An Illinois federal district court recently denied a creditor-defendant’s motion for summary judgment in a Fair Credit Reporting Act (FCRA) case brought by a consumer who questioned why his debt was being reported twice — as both a tradeline with the original creditor and as a tradeline with a third-party collection agency. The court’s opinion in Kyle Fickel vs. Clearwater Credit Union et al. is a warning about the credit reporting issues that can arise when lenders refer or assign debts to collections.
As background, the plaintiff in Fickel obtained a credit card from the defendant and fell behind on payments — prompting the defendant to refer the debt to a third-party collection agency. Thereafter, the plaintiff obtained a copy of his credit report and noticed the debt was listed twice. The first listing, or “tradeline,” was furnished by the defendant and described the debt as a revolving account in collections with a $10,145 balance. The second tradeline, furnished by a third-party collections agency, described the same debt as an open collections account, for which plaintiff owed over $12,000. The plaintiff submitted written dispute letters to the national credit reporting agencies (CRAs), describing the apparent double reporting:
I have an account with Clearwater Credit Union with [account number] that I fell behind on. I notice they are reporting the debt on my credit report while Northwest Collectors [separate account number] is also reporting what I think is the same debt but for a different amount.
Who do I owe money to? I’m confused . . . . Why are both accounts reporting on my credit report? Are there interest or collection fees that I’m not aware of? I’ve been trying to repair my credit, this has me puzzled.
The CRAs forwarded the dispute letters to the defendant along with Automated Consumer Dispute Verification Forms (ACDVs) containing an otherwise generic description of the dispute, save for the word “duplicate.”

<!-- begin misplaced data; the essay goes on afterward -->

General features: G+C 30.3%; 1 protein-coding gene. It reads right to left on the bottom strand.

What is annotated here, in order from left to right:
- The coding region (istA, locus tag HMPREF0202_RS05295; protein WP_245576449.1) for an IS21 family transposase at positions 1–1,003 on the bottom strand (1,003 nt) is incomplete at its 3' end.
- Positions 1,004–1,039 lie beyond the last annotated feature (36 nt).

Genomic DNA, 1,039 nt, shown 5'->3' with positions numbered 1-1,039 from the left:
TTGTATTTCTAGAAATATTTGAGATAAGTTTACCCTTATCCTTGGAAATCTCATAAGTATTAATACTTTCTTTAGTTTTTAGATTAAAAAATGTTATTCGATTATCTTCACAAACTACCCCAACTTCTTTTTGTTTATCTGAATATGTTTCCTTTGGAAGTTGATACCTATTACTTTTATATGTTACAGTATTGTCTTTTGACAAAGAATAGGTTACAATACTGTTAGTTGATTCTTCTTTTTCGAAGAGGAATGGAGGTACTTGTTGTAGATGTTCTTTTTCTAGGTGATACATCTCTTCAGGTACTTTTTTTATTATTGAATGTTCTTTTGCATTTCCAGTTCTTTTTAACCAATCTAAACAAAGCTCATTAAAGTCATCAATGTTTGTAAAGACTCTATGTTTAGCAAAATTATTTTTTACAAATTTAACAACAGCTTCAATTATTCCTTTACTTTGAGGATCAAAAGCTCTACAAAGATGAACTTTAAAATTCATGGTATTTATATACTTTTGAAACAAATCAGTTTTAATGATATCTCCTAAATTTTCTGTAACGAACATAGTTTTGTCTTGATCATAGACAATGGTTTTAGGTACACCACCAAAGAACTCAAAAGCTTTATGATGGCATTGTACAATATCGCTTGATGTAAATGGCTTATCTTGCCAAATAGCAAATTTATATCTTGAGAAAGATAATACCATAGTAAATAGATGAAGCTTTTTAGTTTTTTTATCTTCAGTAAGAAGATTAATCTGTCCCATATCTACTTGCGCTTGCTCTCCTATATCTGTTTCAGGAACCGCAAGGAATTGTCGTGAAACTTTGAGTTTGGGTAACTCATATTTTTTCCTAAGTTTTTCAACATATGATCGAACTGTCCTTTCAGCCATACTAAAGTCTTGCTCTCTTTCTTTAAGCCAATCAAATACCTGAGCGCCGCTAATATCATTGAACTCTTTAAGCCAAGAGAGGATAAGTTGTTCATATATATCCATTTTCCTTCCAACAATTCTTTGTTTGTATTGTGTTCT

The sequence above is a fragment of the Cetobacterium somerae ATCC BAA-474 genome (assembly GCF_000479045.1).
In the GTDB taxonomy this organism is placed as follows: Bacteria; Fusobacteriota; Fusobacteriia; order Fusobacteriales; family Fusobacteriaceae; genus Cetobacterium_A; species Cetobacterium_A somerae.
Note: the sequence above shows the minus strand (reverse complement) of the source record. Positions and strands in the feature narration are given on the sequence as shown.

During discovery, the defendant produced two corporate witnesses who testified that their standard procedure for investigating disputes was simply to verify that the information in the ACDV matched that in their internal systems. While the witnesses acknowledged that they knew the plaintiff’s dispute related to alleged “duplicate reporting,” their investigation of his dispute did not diverge from their standard procedure.
Following discovery, the defendant moved for summary judgment, arguing that there was no triable issue of fact showing that its reporting was inaccurate or that its investigation was unreasonable in violation of § 1681s-2(b) of the FCRA. The district court disagreed. In a five-page opinion denying summary judgment, the court noted the absence of governing Seventh Circuit authority on the issue of whether double-reporting is a FCRA violation. The court, however, concluded that a factual issue existed as “to whether the double reporting of [the plaintiff’s] debt with [the defendant] left a misleading impression that he had two separate debts, totaling $22,000 instead of a single debt of approximately $10,000.” The court further found that reasonable minds could differ as to whether the defendants’ investigation was reasonable despite knowing the plaintiff’s dispute concerned “duplicate” reporting.
The reasonableness of the post-dispute investigation was questionable in Fickel where the defendant was on notice regarding the nature of the dispute. This case also raises questions about the defendant’s front-end procedures for ensuring that accounts referred to collections are consistently and accurately reported. Lenders and collections agencies would be well-advised to delineate reporting responsibilities — i.e., who will be reporting the debt, for how long, and under what circumstances — whenever negotiating purchase agreements to mitigate FCRA exposure tied to inconsistent and/or duplicate reporting.